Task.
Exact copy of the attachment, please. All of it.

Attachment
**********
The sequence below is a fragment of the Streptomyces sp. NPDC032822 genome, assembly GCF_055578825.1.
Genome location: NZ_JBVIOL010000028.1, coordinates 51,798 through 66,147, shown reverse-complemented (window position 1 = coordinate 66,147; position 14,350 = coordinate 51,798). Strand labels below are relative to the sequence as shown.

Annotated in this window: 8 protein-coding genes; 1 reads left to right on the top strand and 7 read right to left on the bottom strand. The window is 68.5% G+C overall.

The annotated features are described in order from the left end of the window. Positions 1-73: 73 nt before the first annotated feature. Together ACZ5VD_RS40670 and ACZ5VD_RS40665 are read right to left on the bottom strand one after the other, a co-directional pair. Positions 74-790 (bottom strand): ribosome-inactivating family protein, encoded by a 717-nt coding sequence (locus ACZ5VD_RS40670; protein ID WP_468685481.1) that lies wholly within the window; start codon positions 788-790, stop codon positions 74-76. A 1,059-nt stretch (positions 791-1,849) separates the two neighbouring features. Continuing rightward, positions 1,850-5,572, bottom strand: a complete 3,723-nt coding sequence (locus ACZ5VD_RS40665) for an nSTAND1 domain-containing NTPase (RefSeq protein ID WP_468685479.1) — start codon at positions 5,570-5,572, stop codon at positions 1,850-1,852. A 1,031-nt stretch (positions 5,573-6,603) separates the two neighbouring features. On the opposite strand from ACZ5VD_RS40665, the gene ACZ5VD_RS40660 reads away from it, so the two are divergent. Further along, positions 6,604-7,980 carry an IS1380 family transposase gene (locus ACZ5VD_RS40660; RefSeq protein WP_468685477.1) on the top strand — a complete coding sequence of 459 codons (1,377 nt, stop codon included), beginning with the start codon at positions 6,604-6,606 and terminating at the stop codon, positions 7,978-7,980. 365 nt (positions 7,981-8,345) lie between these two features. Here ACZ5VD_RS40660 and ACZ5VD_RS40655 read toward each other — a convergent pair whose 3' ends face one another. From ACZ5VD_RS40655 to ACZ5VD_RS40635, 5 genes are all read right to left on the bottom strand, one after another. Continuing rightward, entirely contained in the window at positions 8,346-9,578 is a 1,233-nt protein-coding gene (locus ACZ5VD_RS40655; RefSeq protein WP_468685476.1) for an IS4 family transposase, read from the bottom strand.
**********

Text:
The sequence below is a fragment of the Streptomyces sp. NPDC032822 genome, assembly GCF_055578825.1.
Genome location: NZ_JBVIOL010000028.1, coordinates 51,798 through 66,147, shown reverse-complemented (window position 1 = coordinate 66,147; position 14,350 = coordinate 51,798). Strand labels below are relative to the sequence as shown.

Annotated in this window: 8 protein-coding genes; 1 reads left to right on the top strand and 7 read right to left on the bottom strand. The window is 68.5% G+C overall.

The annotated features are described in order from the left end of the window. Positions 1-73: 73 nt before the first annotated feature. Together ACZ5VD_RS40670 and ACZ5VD_RS40665 are read right to left on the bottom strand one after the other, a co-directional pair. Positions 74-790 (bottom strand): ribosome-inactivating family protein, encoded by a 717-nt coding sequence (locus ACZ5VD_RS40670; protein ID WP_468685481.1) that lies wholly within the window; start codon positions 788-790, stop codon positions 74-76. A 1,059-nt stretch (positions 791-1,849) separates the two neighbouring features. Continuing rightward, positions 1,850-5,572, bottom strand: a complete 3,723-nt coding sequence (locus ACZ5VD_RS40665) for an nSTAND1 domain-containing NTPase (RefSeq protein ID WP_468685479.1) — start codon at positions 5,570-5,572, stop codon at positions 1,850-1,852. A 1,031-nt stretch (positions 5,573-6,603) separates the two neighbouring features. On the opposite strand from ACZ5VD_RS40665, the gene ACZ5VD_RS40660 reads away from it, so the two are divergent. Further along, positions 6,604-7,980 carry an IS1380 family transposase gene (locus ACZ5VD_RS40660; RefSeq protein WP_468685477.1) on the top strand — a complete coding sequence of 459 codons (1,377 nt, stop codon included), beginning with the start codon at positions 6,604-6,606 and terminating at the stop codon, positions 7,978-7,980. 365 nt (positions 7,981-8,345) lie between these two features. Here ACZ5VD_RS40660 and ACZ5VD_RS40655 read toward each other — a convergent pair whose 3' ends face one another. From ACZ5VD_RS40655 to ACZ5VD_RS40635, 5 genes are all read right to left on the bottom strand, one after another. Continuing rightward, entirely contained in the window at positions 8,346-9,578 is a 1,233-nt protein-coding gene (locus ACZ5VD_RS40655; RefSeq protein WP_468685476.1) for an IS4 family transposase, read from the bottom strand.